There were more days just walking on the spot, then sometimes hopping a few times, then I would try to separate my feet into lunges, squats and other movements that were challenging at first, but day on day, week on week, I kept progressing. 6 months into my subscription, I completed the 30 day beginner bootcamp. That felt like a huge accomplishment - finishing an entire 30 day bootcamp. There were a lot of firsts. My first squat, my first push up off my knees, my first dumbbell curl. Every time I conquered one of these firsts, the next first became easier. My negative thoughts would reemerge, sometimes in a torrent, sometimes as a tidal wave. I still had doubts of incredible self doubt and fear, but my mantra of wanting something different carried me through. Sean and the other Coaches showing up for me each day, streaming into my living room kept me going. My kids, whom I called the 'peanut gallery', kept me going, their feet dangling off of the couch, shouting encouragement at me as I struggled through each workout.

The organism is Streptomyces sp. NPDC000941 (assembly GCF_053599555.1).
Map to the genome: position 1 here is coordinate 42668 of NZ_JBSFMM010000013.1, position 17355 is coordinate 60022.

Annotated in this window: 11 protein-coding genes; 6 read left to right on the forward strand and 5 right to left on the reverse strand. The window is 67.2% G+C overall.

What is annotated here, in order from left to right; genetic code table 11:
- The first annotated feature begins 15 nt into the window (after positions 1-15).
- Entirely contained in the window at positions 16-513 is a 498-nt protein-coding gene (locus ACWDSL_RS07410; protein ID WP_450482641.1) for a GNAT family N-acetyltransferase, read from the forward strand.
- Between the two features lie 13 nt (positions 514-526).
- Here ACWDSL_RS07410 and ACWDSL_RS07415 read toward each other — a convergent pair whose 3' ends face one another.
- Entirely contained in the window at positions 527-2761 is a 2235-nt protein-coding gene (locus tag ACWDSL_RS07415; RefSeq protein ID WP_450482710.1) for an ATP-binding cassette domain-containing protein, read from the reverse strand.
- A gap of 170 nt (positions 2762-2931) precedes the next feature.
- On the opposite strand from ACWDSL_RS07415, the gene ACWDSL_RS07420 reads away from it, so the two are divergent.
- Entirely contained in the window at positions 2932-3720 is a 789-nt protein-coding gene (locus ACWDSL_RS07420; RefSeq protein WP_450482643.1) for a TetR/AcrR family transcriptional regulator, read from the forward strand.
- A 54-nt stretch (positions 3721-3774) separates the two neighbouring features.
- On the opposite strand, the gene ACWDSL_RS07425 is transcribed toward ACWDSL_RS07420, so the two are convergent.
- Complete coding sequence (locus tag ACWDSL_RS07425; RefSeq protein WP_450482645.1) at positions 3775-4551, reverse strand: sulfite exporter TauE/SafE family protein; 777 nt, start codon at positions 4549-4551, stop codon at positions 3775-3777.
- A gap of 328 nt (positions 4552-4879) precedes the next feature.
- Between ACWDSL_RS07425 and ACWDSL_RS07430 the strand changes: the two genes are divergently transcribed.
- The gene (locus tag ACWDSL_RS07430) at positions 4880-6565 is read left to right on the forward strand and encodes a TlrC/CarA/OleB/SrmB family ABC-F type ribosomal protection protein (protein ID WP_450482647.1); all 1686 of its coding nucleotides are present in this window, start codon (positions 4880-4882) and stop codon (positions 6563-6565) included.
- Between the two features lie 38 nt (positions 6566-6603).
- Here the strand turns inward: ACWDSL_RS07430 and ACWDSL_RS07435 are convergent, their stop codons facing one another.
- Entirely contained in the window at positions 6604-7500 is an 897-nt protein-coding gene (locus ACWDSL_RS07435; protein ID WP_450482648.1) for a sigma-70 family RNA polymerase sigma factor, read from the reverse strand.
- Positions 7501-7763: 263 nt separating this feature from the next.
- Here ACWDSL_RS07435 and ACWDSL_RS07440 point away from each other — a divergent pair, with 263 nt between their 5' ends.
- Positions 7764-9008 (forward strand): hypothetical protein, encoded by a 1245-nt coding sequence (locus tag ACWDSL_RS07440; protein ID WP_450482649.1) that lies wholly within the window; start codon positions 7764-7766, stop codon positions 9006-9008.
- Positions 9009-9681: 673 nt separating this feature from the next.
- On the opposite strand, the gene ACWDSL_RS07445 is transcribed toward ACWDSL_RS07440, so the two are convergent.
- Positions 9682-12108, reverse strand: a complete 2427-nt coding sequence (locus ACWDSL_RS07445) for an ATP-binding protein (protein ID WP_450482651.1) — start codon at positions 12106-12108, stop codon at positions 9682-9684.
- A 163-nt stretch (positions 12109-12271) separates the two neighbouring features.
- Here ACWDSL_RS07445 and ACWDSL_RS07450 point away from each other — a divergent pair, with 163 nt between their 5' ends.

It’s been 3 years since I started with BodyRock. My journey is not over, but that's because I’m still here living it each day. I’ve lost over 130 pounds, and I’m in the best shape of my life. My life, because although I won’t be cat walking anytime soon, that's ok. I feel alive, I’m mobile, I’m strong, I can lift my children up and play with them. I don’t feel imprisoned in my body for the first time in years. I’ve gotten a taste of what that something different can be, and I wanted to share my story with you in the hope that even just one person finds it helpful.
Thank you for letting me share this with the BodyRock community.
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Amazing story. I am so proud of her. It feels
great to be in control of your body. Keep up the good work.